And there it is. In time pressure Joe has his turn with a hallucination. I had seen 34.c6 Rxf5 35.exf5 Bc5+ 36.Ke1 Bxa7 37.c7 and lights out.
34...Kxe7 35.Rxf6
Also drawing is 35.b4 Rg6 36.hxg4 hxg4 37.Kg3 Kd7.
35...Kxf6 36.hxg4 hxg4
Joe had realized that the white pawns protect each other, but then cannot advance.
37.c6 Ke7! 38.e5 Ke6 39.Ke3 b4 40.b3 Ke7 ½–½
White: R.Hungaski
Black: D.Vigorito
[B25] Sicilain
USATE Parsippany (3), 20.02.2011
IM Robert Hungaski is a big talent and I was well aware of this. Robert was the team MVP for the New England Nor’easters. He entered the season with a 2420 rating although by the time the season started he was 2500+. In his 8 games for the Nor’easters Robert posted a 7/8 score with a 2780 performance rating, including 3-0 in the playoffs. He beat such players as Denys Shmelov, Jorge Sammour-Hasbun, FM Marcel Martinez, and GM Pascal Charbonneau. The wins were not always flawless, but Robert is a complete gamer and displayed tremendous energy and a will to win. Robert would drive 2 hours from Connecticut each week in his jalopy and never complained. He’s just a cool dude with great energy.
At the USATE in NJ Robert came up to me during the first round and it was very good to see him, as we had not run into each other since the USCL Finals. The sight of him was less pleasant when we were paired against each other the next morning…
This move already requires a little explanation. Robert leans a bit more towards 1.d4 these days, but back in November a young 2100 student of mine pushed Robert to the brink of defeat in the B.U. Open with the Slav Defense. Although Robert managed to win anyway, I imagine the memory of this game may have come to mind. Robert took some time on his first move, perhaps figuring if my student did so well with the Slav, I may be tough to beat. As I was Black in a team event and I was the only one paired up, a draw would not be a bad result for me. Even so, I did not want Robert to be able to push ‘for free’, so I planned on playing the King’s Indian!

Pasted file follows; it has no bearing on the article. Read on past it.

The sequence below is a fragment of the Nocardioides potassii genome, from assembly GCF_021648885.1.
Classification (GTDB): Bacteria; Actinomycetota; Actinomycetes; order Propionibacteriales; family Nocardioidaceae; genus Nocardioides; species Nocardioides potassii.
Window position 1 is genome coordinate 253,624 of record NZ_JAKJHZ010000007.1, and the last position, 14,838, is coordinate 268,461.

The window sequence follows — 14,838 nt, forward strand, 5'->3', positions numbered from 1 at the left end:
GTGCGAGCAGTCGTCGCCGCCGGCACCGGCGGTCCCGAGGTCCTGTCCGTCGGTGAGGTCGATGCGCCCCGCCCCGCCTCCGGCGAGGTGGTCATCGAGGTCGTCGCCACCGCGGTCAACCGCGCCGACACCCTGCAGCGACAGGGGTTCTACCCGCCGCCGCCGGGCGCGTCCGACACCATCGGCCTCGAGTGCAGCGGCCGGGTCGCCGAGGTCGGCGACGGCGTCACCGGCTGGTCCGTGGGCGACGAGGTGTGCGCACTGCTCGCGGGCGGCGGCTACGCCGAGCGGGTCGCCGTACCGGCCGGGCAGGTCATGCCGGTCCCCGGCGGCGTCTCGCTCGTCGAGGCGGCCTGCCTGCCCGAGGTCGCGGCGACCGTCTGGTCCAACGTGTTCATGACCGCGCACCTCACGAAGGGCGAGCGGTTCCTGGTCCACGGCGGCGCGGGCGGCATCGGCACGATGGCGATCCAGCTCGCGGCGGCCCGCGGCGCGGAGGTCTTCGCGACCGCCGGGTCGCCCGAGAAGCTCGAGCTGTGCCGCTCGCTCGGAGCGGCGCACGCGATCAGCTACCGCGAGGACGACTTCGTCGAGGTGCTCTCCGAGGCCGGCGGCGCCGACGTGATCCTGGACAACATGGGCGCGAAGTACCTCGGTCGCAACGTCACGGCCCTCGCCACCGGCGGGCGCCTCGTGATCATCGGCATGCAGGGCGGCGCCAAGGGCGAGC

In the USCL I had defeated FM Brooks with the Caro-Kann. Perhaps Robert’s first move had taken that game into consideration.
The Closed Sicilian. While this is a reasonable way to play, the advantage of White’s first move is quickly negated.
2…Nc6 3.g3 g6 4.Bg2 Bg7 5.d3 d6 6.f4 e5 7.Nh3
This is a tricky move, but I still do not think much of it. The knight ends up getting stuck here.
7...Nge7 8.0–0 Nd4!
White’s point is that after 8...0–0? 9.f5! Black comes under a strong attack. By playing 8…Nd4 immediately, Black does not present his king as a target just yet. The knight also reinforces the f5-square and puts some pressure on c2.
This is very odd indeed. White blocks in his own bishop. The idea is to play Nd1 and c3, but this is not that scary.